Smith’s character is introduced while chasing an alien in disguise, the stop-and-start of a drumbeat builds tension between an escalating bassline, long-exhaling horns and running string patterns that remind just a little bit of the Batman theme. As he’s chasing a suspect through an office building, the music winds as if he’s going through a maze, the horns hiccupping and cutting off at their confrontation. Once he meets Kay (Tommy Lee Jones), the sci-fi detective music from the introduction returns. When D’Onofrio’s Edgar the Bug first shows up, dense thrumming strings add to his menace, punctuating his violent surprise of an exterminator. When Kay gives Jay the low-down on the Men in Black agency, there are a mix of soft and heavy strings, sharp violins and piano, intermittently plucking after the conversation to give the sensation of an idea picking at the character, immersing the audience in his mind; a clock ticking. Bass comes back in to show the passing of time as Jay watches the sunset and combines with horns as he looks at the Hudson Bay, giving the feeling of a police procedural like NYPD Blue or Law & Order. The strings rise before the crash of a bass drum to punctuate the transition to a new day.
When Jay returns to the agency, “Headquarters” communicates his entrance into a new world. While a snare drum and trumpet sound almost patriotic, inviting a call to duty, the strings emphasize the operation’s otherworldliness by providing a space-age sound—they combine the heroic and the unknown. The drums and strings of “The Suit” reminds you of the Superman theme, presaging Captain America, the wind and brass still meshing the patriotic pomp with that of outer space. When Jay unwittingly assists in the delivery of an alien baby, angelic strings lead into thumpier ones, imbuing the sense of wonder at a new birth with the very different sense of wonder from interacting with extraterrestrials.
The score’s total playtime is only 42 minutes against a film runtime just short of 98 minutes, which means there is space within the film without the score to give its dialogue and movement breathing room, as well as re-interpolations of the main theme and D’Onofrio’s alien introduction (“Edgar’s Truck/A New Man”) to reiterate familiar feelings of excitement and dread. But still, there were specific touches. “Petit Mort” is so-named because it narrates the death of a miniature alien, underscoring the tragedy with alternating light and heavy strings. The longest track on the score is the emphatic and intense “Take Off/Crash,” where Edgar nearly causes humanity’s extinction as he attempts to escape with the MacGuffin (a galaxy hidden in a marble carried around a cat’s neck that the alien roaches will use to power some sort of weapon), before being brought crashing down by Kay and Jay’s plasma-fireball rifles. The piece begins at MiB headquarters, pausing for Kay to play Elvis (the only diegetic music in the film) while driving upside-down on the ceiling of the tunnel, before returning as we see the villainous Edgar climbing up to the ship with coroner Dr. Laurel Weaver (Linda Fiorentino). The seven-minute piece continues as Jay and Kay fight Edgar—with Kay being swallowed whole before shooting his way out and Jay having to fight him with a 2×4 and goad him by crushing roaches—concluding as they sit, covered in slime, before Weaver saves them with one of their own weapons, the song calming into wind, soft strings and a couple of chimes. Whether intended literally or metaphorically, the visual language is reaffirmed by the musical cues that remind the audience, as they have throughout the film, that there’s more to the world around them than they might think.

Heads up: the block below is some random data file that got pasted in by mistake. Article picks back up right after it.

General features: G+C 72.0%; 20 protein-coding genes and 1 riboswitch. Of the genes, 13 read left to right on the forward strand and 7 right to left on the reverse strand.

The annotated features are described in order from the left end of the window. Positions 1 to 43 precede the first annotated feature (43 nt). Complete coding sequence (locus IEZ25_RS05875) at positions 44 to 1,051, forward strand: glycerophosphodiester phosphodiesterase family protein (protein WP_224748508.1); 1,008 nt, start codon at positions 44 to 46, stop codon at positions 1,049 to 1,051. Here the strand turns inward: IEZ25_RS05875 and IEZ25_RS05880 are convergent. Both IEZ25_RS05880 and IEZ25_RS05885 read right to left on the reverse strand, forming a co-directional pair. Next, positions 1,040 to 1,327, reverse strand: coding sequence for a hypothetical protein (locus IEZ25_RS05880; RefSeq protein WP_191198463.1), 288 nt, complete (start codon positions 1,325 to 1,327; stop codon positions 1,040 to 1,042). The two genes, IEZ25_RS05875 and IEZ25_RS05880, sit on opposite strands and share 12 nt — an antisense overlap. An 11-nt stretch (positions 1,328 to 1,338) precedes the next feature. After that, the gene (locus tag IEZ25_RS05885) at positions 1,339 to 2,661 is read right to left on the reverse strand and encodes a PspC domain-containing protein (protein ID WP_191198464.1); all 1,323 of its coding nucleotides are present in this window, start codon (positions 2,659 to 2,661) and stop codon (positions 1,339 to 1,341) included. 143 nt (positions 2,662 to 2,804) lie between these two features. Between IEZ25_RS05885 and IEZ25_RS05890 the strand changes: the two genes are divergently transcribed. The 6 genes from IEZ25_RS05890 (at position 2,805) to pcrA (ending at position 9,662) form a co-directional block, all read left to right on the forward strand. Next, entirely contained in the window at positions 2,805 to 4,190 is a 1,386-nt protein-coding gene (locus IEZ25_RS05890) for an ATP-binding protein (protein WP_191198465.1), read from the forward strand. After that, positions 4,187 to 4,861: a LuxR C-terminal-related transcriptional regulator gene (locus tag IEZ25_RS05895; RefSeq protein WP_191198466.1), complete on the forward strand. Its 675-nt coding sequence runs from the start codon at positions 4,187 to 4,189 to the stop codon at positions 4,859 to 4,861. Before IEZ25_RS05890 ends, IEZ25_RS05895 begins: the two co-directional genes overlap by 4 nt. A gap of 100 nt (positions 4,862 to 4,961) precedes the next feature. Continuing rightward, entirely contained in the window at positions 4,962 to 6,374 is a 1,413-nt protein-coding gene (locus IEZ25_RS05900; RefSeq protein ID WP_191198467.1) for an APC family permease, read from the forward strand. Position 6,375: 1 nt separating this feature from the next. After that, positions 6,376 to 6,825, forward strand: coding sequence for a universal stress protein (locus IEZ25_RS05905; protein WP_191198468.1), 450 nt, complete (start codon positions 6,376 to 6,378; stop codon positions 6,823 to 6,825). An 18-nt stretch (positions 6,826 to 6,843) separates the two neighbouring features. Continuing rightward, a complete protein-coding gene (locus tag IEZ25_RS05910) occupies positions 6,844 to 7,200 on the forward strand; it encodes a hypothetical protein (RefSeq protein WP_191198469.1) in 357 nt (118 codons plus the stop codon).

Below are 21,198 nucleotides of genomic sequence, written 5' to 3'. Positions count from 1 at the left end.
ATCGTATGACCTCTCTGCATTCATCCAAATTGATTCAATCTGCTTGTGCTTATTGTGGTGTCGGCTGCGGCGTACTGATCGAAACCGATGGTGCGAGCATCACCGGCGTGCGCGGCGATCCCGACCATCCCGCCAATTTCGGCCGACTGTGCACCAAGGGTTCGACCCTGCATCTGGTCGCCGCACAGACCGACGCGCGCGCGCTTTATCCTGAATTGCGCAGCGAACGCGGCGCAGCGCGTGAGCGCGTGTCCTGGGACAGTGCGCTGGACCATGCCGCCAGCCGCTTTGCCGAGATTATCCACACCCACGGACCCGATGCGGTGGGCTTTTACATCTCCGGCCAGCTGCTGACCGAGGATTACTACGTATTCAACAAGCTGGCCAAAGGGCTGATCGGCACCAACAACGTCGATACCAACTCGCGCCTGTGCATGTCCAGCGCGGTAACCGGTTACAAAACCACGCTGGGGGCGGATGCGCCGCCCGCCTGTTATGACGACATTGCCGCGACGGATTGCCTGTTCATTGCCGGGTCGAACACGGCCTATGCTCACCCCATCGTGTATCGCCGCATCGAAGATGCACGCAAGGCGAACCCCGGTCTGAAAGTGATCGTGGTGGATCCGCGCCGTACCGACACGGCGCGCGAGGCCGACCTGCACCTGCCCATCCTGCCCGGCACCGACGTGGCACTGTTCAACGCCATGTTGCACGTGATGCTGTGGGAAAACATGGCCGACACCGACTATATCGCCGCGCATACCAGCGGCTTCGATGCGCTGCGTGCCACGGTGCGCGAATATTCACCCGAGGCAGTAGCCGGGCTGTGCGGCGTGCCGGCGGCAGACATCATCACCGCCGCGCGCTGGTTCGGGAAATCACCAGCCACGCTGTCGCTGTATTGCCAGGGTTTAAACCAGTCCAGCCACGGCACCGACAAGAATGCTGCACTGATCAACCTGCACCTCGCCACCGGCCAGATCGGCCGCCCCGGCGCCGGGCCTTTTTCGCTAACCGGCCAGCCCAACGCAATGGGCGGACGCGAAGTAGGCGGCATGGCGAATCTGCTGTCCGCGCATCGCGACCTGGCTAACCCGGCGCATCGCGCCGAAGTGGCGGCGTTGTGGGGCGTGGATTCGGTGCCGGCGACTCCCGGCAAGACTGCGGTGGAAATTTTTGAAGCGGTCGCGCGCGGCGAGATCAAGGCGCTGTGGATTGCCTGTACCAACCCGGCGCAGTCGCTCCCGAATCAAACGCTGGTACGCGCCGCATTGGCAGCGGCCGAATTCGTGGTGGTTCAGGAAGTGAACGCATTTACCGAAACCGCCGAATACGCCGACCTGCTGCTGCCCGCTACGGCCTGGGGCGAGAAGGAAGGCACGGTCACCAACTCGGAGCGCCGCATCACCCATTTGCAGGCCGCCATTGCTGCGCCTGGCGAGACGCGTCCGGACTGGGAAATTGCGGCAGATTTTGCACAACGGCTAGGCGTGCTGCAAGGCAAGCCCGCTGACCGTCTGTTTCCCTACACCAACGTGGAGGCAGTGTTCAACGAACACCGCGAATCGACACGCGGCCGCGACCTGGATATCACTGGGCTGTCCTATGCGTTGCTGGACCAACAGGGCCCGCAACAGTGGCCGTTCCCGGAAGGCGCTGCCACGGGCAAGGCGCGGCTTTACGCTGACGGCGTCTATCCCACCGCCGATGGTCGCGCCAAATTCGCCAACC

Two years after this massive success, Will Smith would collaborate with Sonnenfeld again, for the critical and commercial failure Wild Wild West, best remembered as the film he starred in instead of taking the role of Neo in The Matrix. The widely-panned steampunk Western was accompanied by Elmer Bernstein’s good score, and its soundtrack shared a lead single with Will Smith’s second solo album Willennium. “Wild Wild West” featured Dru Hil and Kool Moe Dee (heavily sampling Stevie Wonder’s 1976 song “I Wish” and Kool Moe Dee’s 1988 song “Wild Wild West”). The music video, which played after the credits on the VHS, featured both sampled artists as well as Fresh Prince of Bel-Air co-star Alfonso Ribeiro.
Danny Elfman and Will Smith weren’t exactly musical peas in a pod. The composer and rock musician’s thematic references to past musical works were more stylistically resonant with the film’s genres and less dependent on wholesale sampling. But Smith’s dancey pop-rap stylings worked as punctuation for Elfman’s score. Elfman’s composition created the film’s tone, Smith’s record channeled its personality. In 1997, their disparate musical styles came together for a one-of-a-kind film that’s success has never been replicated.
Kevin Fox, Jr. is a freelance writer with an MA in history, who loves videogames, film, TV, and sports, and dreams of liberation. He can be found on Twitter @kevinfoxjr.